Your doomsday is our Tuesday
April 3, 2022 2:22 PM   Subscribe

A split in the prepper community as women examine what prepping means for them. As the overhanging threat of nuclear annihilation returns to the zeitgeist, interest in survival preparation, or "prepping" is surging with it. But a "schism" has opened in Reddit's r/preppers forum as women note that the predominant traditional view of prepping is strongly gendered and specifically male.

Many preppers tend to take a short term view of SHTF focused on guns and ammo and camo-patterned tactical gear or, more broadly, on battling through the chaos of a collapse itself rather than working to rebuild in the longer term. As one poster put it, "For many men, prepping is a fantasy of stepping up to occupy a role which has been all but erased from the modern world."

For women, prepping often means something very different, something that isn't well served by the machismo of that larger community. Recently this led to the creation of r/TwoXPreppers. As the subreddit has grown, it offers new perspectives on survival preparation, including a considerably expanded view of what situations one must be prepared to survive. Men are welcome, but the purpose is to focus on prepping from a female perspective, and men are asked to respect that.
posted by Naberius (109 comments total) 60 users marked this as a favorite
 
But... the man-cave is still on, right?
posted by No Robots at 2:53 PM on April 3 [2 favorites]


Really interesting reading!

As someone who is plagued by apocalyptic thoughts, I get the prepper urge, so to speak, but have steered clear of all this ridiculous, unhealthy, obsessive, selfish, and hateful macho fantasy bullshit. But, you know, these r/TwoXPreppers people seem okay. Still, I think it’s better to channel one’s worry into active, explicit community-building, but perfect is the enemy of good enough and all that.
posted by Don.Kinsayder at 2:58 PM on April 3 [14 favorites]


The man cave is still totally on, my dude/dudette/dude person!
posted by Don.Kinsayder at 3:00 PM on April 3 [5 favorites]


I am here for survivalist creeps to be taken down several notches. The anti-community violence fantasies by dudes who are not doing shit to prevent the falls they imagine occurring (and in some/many instances helping) are one of the worst social movements in the US and carries a lot of overlap with evangelicals in sharing a separatist ethic.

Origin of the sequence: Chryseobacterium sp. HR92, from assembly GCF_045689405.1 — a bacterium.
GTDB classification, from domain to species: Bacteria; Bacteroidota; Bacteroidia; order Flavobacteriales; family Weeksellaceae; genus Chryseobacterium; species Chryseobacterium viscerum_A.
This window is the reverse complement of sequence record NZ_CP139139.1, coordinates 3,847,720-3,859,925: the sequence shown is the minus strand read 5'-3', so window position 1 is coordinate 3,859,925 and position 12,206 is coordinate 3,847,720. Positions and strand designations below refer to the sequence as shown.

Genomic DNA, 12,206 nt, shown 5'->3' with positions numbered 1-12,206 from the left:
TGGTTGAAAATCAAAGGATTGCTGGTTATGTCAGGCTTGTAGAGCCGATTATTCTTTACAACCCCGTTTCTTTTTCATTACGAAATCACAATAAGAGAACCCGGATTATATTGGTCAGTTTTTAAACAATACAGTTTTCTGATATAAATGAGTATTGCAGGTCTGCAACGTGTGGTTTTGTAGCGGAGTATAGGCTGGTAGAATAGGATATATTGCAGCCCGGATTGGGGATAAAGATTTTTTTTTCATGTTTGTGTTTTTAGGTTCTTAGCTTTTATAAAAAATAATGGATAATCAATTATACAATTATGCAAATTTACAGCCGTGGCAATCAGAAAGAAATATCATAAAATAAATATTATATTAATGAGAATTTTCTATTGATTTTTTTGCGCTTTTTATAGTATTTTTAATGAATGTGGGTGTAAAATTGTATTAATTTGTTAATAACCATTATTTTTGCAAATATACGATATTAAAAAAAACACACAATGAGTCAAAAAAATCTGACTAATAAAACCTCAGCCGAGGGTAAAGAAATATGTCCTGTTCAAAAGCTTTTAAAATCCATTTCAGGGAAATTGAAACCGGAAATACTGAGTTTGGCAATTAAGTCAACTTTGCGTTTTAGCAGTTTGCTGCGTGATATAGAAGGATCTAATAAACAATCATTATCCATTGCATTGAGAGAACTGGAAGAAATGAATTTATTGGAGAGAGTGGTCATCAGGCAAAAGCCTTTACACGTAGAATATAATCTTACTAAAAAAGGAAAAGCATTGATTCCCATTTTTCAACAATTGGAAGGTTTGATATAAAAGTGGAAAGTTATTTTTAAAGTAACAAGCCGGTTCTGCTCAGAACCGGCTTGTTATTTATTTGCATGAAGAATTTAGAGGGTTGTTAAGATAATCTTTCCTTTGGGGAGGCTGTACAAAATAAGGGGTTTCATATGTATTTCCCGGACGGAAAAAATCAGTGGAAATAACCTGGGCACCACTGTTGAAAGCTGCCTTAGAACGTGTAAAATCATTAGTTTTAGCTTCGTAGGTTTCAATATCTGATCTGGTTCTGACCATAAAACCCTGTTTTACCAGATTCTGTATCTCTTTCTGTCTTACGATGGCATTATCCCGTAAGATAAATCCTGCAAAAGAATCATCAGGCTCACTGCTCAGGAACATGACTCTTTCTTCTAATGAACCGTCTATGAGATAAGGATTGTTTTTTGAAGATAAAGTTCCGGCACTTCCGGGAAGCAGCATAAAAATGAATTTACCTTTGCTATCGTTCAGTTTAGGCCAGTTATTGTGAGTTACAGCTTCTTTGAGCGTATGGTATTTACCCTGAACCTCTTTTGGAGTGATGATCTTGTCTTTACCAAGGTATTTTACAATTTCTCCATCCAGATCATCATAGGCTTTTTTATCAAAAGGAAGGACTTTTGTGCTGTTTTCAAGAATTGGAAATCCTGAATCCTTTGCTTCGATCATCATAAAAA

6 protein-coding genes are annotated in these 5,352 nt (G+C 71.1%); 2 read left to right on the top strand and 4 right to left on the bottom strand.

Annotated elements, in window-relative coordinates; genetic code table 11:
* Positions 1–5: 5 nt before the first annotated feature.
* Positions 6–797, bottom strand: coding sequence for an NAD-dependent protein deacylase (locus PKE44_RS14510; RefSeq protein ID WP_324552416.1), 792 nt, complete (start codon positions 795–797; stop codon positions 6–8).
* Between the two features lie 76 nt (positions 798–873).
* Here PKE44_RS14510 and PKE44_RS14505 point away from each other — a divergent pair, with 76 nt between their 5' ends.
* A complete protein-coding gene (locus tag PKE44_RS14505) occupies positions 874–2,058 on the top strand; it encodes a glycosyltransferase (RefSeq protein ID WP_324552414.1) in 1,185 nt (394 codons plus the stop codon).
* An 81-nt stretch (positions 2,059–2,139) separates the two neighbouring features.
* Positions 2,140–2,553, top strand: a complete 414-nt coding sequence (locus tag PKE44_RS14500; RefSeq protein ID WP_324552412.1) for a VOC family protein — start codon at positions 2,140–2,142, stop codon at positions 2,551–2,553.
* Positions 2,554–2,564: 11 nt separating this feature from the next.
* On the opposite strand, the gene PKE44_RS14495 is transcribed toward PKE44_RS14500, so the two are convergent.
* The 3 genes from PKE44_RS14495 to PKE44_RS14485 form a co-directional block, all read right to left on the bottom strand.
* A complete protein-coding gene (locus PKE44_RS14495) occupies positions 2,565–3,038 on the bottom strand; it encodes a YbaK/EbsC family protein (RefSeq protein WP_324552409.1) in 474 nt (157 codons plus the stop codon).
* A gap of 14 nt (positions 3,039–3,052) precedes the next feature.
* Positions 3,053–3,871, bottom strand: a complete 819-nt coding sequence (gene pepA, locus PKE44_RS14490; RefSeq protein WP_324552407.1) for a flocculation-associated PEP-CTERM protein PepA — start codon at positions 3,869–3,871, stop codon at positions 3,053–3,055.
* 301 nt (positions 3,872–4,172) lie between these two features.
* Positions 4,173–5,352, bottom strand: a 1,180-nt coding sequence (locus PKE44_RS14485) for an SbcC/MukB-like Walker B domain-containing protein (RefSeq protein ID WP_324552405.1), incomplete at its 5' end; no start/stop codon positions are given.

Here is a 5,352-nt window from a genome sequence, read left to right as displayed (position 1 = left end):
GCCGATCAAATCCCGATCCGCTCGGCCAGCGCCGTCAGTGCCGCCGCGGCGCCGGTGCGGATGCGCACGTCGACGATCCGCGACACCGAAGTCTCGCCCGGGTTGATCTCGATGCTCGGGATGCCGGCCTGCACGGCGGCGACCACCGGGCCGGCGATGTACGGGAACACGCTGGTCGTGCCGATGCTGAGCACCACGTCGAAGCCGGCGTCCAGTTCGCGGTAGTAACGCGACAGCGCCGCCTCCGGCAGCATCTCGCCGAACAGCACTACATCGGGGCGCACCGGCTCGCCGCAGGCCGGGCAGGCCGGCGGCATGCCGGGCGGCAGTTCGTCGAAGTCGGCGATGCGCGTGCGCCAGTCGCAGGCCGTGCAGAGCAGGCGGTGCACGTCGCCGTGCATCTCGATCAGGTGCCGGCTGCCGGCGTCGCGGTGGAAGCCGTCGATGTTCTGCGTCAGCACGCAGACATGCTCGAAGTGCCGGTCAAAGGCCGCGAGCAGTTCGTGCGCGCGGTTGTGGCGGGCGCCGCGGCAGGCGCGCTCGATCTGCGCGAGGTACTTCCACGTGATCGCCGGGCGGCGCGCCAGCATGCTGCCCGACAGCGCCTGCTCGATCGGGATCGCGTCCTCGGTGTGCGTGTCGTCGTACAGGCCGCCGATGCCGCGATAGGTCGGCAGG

Slate: The schism between r/preppers and r/TwoXPreppers isn’t likely to be permanent or unbridgeable.

I don't share this optimism. One thing that right-wing extremists (yes, I'll generalize) in the US have demonstrated within living memory is that alternative viewpoints must be destroyed, and the military preoccupations of the prepper community will use esprit de corps to eliminate dissent within their own, uh...ranks. The more similar people are to each other, the more glaring their differences. Men will not tolerate the loss of control and fragmentation of the subculture.
posted by rhizome at 3:01 PM on April 3 [53 favorites]


From one of the threads:

“ Be a pack member. Not a lone wolf. Not an alpha. A pack member. Do not leave the load behind you to be carried by other people, start contributing an EQUAL share of that load. If you only contribute defense, a woman who is skilled with a gun no longer needs you- especially if you cause strife. It's in your best interest to learn how to contribute in multiple manners, how to communicate in non-inflammatory manners, how to build and work on relationships because SHTF (shit hits the fan) is stressful and you need community. Read again: YOU NEED COMMUNITY. We all do. If you're a tyrannical, insensitive, clueless asshat, you best believe a woman somewhere will want you out of their way. And if we're here, we're capable. You'd be wise to respect that. ”

I'm liking the tone of a lot of the posts.
posted by Silvery Fish at 3:02 PM on April 3 [67 favorites]


I'm reminded of this comment by Dee Xtrovert about surviving in Sarajevo during the Bosnian war.
posted by rhizome at 3:10 PM on April 3 [84 favorites]